About the people who dont know about islam
    http://www.onislam.net/english/ask-...167511-what-if-i-never-heard-about-islam.html

    If Allah exists, he probably has a body right? Where does it exist then? >>Does space exist?, does it has a body? why does it exist? etc etc
     
  11. wil

    wil UNeyeR1

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  12. farhan

    farhan Active Member

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    They used to be very orthodox chishti mystics from south asia, then they dropped sharia, third generation mixed some buddhism, so I dont know how authentic the tradition is right now. If you want to get something out of your practice, it should have a complete unbroken tradition. There are many out there in US. Mevlevis/Jerrahis from Turkey, Naqshbandis/Qadris/Chishtis from south asia and Shadhilis from North Africa etc.
     
  13. wil

    wil UNeyeR1

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    This group uses phrases, scripture, and prayers from most traditions and the forms them into dance movements and chants...moves to the music and is very meditative...honoring various belief systems into prayers for peace and understanding for all wherever they are on earth and in spirit.
     
  14. Thomas

    Thomas Super Moderator Staff Member

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    A bit like a religious theme park? Looks like religious tourism to me ...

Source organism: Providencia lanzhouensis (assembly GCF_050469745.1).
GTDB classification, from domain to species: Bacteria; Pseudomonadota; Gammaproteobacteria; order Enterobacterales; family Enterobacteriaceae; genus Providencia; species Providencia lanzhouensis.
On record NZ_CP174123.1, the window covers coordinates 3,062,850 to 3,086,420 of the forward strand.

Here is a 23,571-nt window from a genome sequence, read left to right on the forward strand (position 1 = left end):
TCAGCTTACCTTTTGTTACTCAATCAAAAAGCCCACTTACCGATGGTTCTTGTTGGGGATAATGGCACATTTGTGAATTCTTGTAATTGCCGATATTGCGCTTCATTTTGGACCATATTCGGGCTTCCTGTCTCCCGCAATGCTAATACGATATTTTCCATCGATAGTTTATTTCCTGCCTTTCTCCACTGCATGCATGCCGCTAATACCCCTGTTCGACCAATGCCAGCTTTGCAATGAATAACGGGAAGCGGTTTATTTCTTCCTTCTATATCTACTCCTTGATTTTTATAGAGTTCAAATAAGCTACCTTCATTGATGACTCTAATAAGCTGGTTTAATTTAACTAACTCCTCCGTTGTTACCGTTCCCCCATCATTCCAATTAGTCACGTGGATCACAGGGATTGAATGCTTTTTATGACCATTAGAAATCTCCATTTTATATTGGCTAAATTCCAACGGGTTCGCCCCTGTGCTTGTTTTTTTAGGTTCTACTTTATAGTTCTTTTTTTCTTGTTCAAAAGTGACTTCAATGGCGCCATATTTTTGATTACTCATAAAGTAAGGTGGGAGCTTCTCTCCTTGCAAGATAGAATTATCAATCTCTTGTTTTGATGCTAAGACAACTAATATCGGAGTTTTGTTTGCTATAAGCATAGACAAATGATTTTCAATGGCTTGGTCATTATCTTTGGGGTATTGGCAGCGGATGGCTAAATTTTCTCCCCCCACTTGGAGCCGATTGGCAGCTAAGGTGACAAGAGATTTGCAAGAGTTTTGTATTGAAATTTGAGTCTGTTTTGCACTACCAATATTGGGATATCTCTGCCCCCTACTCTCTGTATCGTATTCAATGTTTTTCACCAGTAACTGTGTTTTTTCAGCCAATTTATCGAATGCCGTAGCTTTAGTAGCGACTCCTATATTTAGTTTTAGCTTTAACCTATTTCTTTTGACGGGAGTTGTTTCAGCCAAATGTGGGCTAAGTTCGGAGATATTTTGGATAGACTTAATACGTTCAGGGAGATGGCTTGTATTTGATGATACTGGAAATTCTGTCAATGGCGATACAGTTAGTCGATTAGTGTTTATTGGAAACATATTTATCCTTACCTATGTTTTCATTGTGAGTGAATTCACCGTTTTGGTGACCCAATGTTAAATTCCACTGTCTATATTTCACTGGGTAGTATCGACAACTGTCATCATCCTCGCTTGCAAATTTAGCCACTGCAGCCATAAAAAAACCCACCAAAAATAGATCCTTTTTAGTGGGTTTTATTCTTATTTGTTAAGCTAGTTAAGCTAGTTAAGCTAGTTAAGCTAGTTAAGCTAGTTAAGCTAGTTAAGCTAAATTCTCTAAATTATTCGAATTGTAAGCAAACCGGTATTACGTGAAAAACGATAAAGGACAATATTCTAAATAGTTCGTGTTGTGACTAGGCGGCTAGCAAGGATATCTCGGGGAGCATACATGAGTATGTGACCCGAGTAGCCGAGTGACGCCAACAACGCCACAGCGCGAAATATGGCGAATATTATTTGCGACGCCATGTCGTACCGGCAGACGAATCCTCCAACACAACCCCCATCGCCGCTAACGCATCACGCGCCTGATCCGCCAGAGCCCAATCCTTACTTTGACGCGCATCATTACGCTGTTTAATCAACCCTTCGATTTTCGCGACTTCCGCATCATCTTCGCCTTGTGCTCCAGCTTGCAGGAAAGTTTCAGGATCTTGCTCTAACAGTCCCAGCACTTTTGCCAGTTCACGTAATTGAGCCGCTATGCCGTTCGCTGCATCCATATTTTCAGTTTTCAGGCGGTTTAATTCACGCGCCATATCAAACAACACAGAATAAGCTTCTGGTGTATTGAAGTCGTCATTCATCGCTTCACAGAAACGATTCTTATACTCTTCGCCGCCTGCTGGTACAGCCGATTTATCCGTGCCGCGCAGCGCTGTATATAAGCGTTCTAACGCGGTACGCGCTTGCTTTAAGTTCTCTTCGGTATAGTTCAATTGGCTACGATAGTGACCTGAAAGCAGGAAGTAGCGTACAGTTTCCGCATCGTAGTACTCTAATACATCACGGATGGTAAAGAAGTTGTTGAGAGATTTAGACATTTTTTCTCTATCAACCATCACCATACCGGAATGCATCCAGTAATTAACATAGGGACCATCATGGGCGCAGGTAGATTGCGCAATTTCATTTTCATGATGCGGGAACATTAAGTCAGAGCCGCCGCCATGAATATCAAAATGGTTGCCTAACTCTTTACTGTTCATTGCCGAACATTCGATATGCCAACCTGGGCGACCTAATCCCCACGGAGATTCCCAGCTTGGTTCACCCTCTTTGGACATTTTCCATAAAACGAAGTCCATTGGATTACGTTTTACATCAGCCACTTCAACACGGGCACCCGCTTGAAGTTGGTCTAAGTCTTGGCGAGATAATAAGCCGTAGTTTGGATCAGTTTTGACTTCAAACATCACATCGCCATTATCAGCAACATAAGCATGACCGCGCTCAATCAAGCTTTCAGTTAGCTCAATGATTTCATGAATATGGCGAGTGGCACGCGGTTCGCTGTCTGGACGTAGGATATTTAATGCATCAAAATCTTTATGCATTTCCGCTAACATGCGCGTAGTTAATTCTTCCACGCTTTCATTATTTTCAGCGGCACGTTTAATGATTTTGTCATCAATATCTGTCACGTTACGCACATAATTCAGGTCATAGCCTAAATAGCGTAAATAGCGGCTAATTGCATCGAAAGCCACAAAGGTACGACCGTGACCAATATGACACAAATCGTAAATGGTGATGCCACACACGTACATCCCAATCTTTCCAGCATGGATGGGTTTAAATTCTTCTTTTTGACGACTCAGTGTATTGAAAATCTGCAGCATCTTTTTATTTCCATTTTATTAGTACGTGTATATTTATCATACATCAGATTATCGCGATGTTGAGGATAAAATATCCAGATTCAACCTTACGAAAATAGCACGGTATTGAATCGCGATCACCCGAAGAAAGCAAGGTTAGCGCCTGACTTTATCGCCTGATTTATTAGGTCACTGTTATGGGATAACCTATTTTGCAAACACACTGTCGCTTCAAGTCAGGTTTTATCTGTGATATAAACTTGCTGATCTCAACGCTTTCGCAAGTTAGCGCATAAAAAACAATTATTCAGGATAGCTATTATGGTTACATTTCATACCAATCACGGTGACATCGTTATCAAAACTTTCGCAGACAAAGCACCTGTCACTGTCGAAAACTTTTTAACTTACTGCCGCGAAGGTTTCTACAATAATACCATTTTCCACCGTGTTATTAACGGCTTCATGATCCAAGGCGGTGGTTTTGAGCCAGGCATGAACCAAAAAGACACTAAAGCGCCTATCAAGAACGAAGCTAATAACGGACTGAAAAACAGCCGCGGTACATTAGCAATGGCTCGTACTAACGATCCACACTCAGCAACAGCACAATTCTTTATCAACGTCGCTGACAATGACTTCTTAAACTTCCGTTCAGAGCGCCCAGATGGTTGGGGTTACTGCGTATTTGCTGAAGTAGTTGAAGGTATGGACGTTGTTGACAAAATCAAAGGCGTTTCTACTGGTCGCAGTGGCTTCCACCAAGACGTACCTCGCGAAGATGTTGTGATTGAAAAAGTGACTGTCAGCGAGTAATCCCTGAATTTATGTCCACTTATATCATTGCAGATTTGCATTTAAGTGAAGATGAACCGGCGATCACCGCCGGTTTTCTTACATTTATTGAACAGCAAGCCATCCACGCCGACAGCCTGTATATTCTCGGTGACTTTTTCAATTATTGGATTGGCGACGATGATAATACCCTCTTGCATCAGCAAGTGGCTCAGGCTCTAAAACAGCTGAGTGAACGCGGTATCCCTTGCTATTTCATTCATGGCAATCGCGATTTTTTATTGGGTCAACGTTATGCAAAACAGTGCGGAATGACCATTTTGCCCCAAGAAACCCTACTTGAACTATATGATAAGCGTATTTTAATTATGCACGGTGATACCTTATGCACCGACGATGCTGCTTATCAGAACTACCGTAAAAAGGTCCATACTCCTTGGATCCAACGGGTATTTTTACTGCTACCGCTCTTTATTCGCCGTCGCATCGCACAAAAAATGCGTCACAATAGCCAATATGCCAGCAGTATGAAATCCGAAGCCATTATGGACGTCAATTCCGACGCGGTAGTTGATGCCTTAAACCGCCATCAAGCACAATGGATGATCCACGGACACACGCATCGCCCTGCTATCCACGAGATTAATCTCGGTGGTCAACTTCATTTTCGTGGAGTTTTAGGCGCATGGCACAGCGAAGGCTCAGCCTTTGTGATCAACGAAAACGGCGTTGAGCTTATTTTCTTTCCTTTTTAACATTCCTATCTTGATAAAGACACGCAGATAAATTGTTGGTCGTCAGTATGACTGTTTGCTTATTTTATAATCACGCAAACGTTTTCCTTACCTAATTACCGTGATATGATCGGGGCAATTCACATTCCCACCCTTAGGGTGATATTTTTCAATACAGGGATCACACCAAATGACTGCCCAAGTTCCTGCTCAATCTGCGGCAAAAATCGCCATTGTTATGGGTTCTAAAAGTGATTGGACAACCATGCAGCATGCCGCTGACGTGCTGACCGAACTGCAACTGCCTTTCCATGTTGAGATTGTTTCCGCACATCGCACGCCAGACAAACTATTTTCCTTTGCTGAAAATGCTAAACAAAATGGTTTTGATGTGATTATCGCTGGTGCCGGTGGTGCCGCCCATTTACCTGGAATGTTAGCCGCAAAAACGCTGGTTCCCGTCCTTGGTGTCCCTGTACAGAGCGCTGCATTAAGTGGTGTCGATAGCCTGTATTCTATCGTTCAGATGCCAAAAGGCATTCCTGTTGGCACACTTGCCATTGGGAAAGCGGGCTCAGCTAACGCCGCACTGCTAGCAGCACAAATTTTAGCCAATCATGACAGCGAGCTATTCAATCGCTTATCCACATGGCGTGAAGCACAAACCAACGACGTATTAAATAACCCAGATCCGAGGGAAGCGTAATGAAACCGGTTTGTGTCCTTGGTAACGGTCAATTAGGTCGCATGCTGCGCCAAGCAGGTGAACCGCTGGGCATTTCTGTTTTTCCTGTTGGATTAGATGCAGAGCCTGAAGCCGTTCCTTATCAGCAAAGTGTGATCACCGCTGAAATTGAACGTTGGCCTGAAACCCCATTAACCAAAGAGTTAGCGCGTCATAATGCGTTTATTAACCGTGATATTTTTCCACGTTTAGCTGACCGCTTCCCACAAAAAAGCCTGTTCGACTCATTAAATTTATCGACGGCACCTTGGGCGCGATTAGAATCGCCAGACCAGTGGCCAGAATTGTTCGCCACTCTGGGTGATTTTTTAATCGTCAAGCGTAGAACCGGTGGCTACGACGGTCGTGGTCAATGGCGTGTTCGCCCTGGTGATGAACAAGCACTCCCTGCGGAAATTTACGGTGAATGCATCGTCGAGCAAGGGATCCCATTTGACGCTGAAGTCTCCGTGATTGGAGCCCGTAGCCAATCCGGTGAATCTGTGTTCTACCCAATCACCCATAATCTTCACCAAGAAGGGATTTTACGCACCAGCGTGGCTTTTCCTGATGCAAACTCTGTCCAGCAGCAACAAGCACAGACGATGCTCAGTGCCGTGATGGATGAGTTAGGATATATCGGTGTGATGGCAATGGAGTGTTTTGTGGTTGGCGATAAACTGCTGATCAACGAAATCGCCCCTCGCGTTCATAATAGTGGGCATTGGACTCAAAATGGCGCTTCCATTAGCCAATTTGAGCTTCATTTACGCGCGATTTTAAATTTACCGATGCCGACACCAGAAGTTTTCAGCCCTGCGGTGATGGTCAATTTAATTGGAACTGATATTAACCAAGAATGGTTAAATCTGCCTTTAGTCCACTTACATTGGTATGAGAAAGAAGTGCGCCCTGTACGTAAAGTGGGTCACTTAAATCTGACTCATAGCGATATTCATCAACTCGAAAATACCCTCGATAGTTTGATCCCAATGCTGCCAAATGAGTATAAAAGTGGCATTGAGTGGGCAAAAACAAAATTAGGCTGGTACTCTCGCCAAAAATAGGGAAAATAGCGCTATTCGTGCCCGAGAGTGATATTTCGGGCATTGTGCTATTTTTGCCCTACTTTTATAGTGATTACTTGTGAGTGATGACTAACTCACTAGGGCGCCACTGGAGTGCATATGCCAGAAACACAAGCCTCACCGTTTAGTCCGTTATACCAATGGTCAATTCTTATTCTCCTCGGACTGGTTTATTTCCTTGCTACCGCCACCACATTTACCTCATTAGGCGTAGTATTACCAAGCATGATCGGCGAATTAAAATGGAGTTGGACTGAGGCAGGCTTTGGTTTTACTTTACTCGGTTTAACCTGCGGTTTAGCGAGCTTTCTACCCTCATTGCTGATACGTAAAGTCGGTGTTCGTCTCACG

15. wil

    wil UNeyeR1

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    I find the most progressive of all religions leading toward connection with others...

    In Islam it is these mystical radical sufis, in Judaism those that are of the renewal synagogues, in Christianity it is found in the New Thought churches that grew out of the transcendentalists....

    Outside...those UUs... I've found pictures of Jesus in Hindu temple as a guru.... And yes... I gravitate to all these places and enjoy the company I've found.
     
  16. Thomas

    Thomas Super Moderator Staff Member

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    Really?

    My point was this appears to be picking the nice n fluffy sentimental bits. If you want to honour a religion, you do the religion, or at least respect it for what it does, you don't take the bits you like and set up a stall offering some order of ersatz engagement, all surface and no substance ... like I said, that's just marketing the baubles for the tourists ...

    I know, there's radicals in all religions! They're just examples of the process. I prefer my Sufis to be Sufi, my Buddhists to be Buddhists, and not going for the 'broad consumer appeal' ... but that's the way of politics everywhere these days, as politicians try to capture the 'middle ground'. I suppose it's a milk and meat thing.

    LOL, I think you just like anything radical, because it's called radical!

    (And one day I'll explain how 'New Thought' is actually 'old European thought' dressed up!)
     
  17. Thomas

    Thomas Super Moderator Staff Member